Doctor insights on:
How To Treat Athlete's Foot At Home
Fungus Among Us: Athlete's foot is a fungal infection of the skin. It is important to keep your feet (and shoes) clean and dry, since fungus loves to grow in warm, dark, moist places. For mild cases, OTC antifungal creams typically work well. For more severe cases, see your doctor. ...Read moreSee 2 more doctor answers
Disinfect shoes: Spray some lysol or other disinfectant in shoes after you wear them and let them dry out. Avoid wearing them 2 days in a row. Pull out any inserts in the shoes and allow them to dry out as well. We sometimes will focus on treating the infection on the foot but forget that we need to avoid re-infecting our foot in the shoes that we wear. ...Read moreSee 1 more doctor answer
Unusual: Athletes foot can be spread from person to person, however it is unusual to get it on the face. Good hygiene, washing well with soap and water, keeping feet clean and dry, using foot powder, anti-fungal oil or medication and keeping socks and shoes clean and dry will all help! Check with your Podiatrist for proper diagnosis and treatments! ...Read moreSee 1 more doctor answer
Various ways: Firstly, since excessive perspiration and moisture is the cause, keeping feet dry is a must. Wear socks that absorb moisture and change often. Let feet air out when possible. Dry thoroughly after bathing. Powder in shoes can also be helpful. Additionally, topical anti-fungal creams, solutions or sprays may be needed. If a prolonged problem, see a podiatrist. ...Read more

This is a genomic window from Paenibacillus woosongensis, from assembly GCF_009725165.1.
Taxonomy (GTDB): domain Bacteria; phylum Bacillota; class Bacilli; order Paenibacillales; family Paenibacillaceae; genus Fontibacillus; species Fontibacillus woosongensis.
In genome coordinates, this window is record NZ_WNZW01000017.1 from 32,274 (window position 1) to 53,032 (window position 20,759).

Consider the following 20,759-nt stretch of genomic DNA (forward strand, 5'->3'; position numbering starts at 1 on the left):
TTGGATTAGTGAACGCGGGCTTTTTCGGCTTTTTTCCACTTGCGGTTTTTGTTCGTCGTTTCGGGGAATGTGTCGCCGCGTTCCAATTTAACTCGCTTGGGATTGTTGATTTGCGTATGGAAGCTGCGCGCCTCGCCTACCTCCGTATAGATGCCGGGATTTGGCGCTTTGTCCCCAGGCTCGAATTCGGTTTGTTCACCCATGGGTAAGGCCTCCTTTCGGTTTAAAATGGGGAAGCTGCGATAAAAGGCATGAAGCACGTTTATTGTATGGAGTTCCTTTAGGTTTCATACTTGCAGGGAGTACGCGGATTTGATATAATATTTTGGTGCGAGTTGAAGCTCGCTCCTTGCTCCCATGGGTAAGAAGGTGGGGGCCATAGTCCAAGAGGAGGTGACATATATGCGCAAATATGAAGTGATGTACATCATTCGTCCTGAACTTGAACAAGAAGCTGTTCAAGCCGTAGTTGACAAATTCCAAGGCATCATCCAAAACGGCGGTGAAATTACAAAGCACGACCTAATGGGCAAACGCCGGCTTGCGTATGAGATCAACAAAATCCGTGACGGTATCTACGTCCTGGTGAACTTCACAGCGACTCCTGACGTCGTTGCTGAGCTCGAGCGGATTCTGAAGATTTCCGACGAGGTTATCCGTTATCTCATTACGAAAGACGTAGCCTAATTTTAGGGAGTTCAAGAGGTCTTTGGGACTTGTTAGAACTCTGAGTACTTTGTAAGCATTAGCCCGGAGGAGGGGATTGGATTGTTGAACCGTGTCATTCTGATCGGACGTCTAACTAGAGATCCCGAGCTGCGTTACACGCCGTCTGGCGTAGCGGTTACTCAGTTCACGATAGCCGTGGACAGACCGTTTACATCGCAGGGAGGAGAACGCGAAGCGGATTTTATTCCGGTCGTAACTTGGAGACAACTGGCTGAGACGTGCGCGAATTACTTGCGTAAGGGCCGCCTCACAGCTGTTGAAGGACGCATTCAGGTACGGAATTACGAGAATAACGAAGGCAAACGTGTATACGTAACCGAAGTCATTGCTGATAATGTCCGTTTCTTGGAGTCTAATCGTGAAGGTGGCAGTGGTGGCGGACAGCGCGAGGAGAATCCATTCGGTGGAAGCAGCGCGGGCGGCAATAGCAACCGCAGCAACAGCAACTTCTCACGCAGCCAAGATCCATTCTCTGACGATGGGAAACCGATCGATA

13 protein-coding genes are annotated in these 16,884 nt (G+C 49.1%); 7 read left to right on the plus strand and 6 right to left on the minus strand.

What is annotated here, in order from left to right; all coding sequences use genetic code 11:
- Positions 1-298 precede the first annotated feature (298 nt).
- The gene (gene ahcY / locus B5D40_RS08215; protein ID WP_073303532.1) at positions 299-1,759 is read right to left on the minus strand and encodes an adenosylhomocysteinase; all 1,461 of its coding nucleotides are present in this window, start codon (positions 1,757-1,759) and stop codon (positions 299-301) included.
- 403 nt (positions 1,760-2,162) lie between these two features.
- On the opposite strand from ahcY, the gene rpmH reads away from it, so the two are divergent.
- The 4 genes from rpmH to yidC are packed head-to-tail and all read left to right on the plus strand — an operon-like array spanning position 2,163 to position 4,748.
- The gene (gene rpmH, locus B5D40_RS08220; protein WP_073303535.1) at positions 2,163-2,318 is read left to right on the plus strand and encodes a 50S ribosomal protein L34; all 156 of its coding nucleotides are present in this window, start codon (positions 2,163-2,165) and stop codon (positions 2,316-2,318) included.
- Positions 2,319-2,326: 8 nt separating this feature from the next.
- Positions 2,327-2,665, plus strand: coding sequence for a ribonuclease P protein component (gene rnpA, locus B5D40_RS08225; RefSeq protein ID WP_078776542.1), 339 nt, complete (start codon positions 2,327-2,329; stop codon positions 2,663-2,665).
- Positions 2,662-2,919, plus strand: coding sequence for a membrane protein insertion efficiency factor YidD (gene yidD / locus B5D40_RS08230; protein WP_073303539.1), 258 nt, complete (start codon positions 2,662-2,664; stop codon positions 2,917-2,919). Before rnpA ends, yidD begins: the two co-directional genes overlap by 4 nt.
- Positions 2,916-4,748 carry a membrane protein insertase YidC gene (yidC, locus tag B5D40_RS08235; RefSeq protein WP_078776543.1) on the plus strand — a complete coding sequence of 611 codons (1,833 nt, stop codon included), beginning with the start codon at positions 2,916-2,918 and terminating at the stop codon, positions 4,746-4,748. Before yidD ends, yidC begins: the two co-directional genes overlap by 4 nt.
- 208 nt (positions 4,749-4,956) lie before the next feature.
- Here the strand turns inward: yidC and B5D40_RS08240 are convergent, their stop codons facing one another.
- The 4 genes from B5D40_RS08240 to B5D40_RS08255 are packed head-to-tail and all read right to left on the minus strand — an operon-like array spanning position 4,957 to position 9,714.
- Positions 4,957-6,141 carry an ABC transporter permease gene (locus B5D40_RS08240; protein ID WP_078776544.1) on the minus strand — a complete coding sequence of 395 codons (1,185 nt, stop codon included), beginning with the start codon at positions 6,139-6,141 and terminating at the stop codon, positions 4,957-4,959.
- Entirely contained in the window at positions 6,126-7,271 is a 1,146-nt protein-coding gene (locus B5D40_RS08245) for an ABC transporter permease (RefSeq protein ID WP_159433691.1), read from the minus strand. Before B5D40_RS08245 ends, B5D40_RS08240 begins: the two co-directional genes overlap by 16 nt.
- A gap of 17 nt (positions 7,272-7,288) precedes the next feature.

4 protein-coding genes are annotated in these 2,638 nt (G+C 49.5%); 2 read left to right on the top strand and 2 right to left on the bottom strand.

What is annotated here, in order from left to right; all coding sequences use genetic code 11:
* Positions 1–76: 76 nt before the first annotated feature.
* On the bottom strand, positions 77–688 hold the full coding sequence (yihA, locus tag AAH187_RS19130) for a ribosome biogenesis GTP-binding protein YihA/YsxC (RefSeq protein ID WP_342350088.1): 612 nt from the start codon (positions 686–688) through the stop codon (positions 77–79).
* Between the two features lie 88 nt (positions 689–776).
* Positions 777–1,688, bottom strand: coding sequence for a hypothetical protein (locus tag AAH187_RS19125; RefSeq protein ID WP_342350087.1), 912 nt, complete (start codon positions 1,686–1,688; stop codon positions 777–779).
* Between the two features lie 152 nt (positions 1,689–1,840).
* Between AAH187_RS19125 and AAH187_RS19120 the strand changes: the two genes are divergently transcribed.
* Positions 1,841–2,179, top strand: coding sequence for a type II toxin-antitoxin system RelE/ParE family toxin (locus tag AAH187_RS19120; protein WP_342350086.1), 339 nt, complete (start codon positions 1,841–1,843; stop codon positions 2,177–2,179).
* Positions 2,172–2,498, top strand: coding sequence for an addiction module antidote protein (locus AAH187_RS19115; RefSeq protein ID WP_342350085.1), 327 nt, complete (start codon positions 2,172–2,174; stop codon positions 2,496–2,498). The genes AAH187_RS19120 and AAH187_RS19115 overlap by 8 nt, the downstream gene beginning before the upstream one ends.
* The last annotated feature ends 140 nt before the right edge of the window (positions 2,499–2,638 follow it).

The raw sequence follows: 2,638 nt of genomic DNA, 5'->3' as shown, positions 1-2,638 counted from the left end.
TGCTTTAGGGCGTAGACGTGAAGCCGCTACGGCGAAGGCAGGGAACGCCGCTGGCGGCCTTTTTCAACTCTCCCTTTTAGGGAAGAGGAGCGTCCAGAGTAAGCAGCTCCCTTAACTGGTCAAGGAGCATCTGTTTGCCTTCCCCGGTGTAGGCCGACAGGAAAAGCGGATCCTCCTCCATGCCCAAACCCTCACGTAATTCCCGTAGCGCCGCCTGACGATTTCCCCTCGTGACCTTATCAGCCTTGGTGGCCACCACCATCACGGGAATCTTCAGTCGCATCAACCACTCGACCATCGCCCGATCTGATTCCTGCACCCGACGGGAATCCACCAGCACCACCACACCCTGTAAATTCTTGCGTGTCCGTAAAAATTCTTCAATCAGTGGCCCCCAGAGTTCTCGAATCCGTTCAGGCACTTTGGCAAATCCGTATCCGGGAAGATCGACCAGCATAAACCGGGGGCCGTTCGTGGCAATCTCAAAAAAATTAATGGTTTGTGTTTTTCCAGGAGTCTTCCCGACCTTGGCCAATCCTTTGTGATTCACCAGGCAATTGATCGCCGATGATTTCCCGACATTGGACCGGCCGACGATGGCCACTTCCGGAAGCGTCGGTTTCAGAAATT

Antifungals: If it is mild try nonprescription antifungals like clotrimazole (Lotrimin), miconazole (Micatin), terbinafine (Lamisil), or tolnaftate (Tinactin). Use as directed. Severe cases will require oral antifungals like fluconazol which is a prescription medication ...Read moreSee 1 more doctor answer
Treat and prevent: Athlete's foot is a fungal infection. In addition to using over the counter treatments like creams and sprays, you want to make sure you create an environment that fungus will not want to come back to. This includes keeping your feet dry and disinfecting your shoes. Also, keep in mind, fungus is everywhere. Any disruption in the skin can attract the fungus - avoid too dry skin too. ...Read moreSee 1 more doctor answer
Desitin =Zn oxide: Desitin is used for diaper rash, its ingredient = zinc oxide, is not an antifungal. Since athlete's foot (tinea pedis) is caused by a fungus in the skin of the feet, u get better results if using an antifungal topical-- cream, ointment, powder or spray--. Common otc topical agents are terbinafine(lamisil), azoles: ketocon(nizoral), clotrim (lotrimin), flucon (mycocide) & tolnaftate (tinactin). ...Read moreSee 1 more doctor answer
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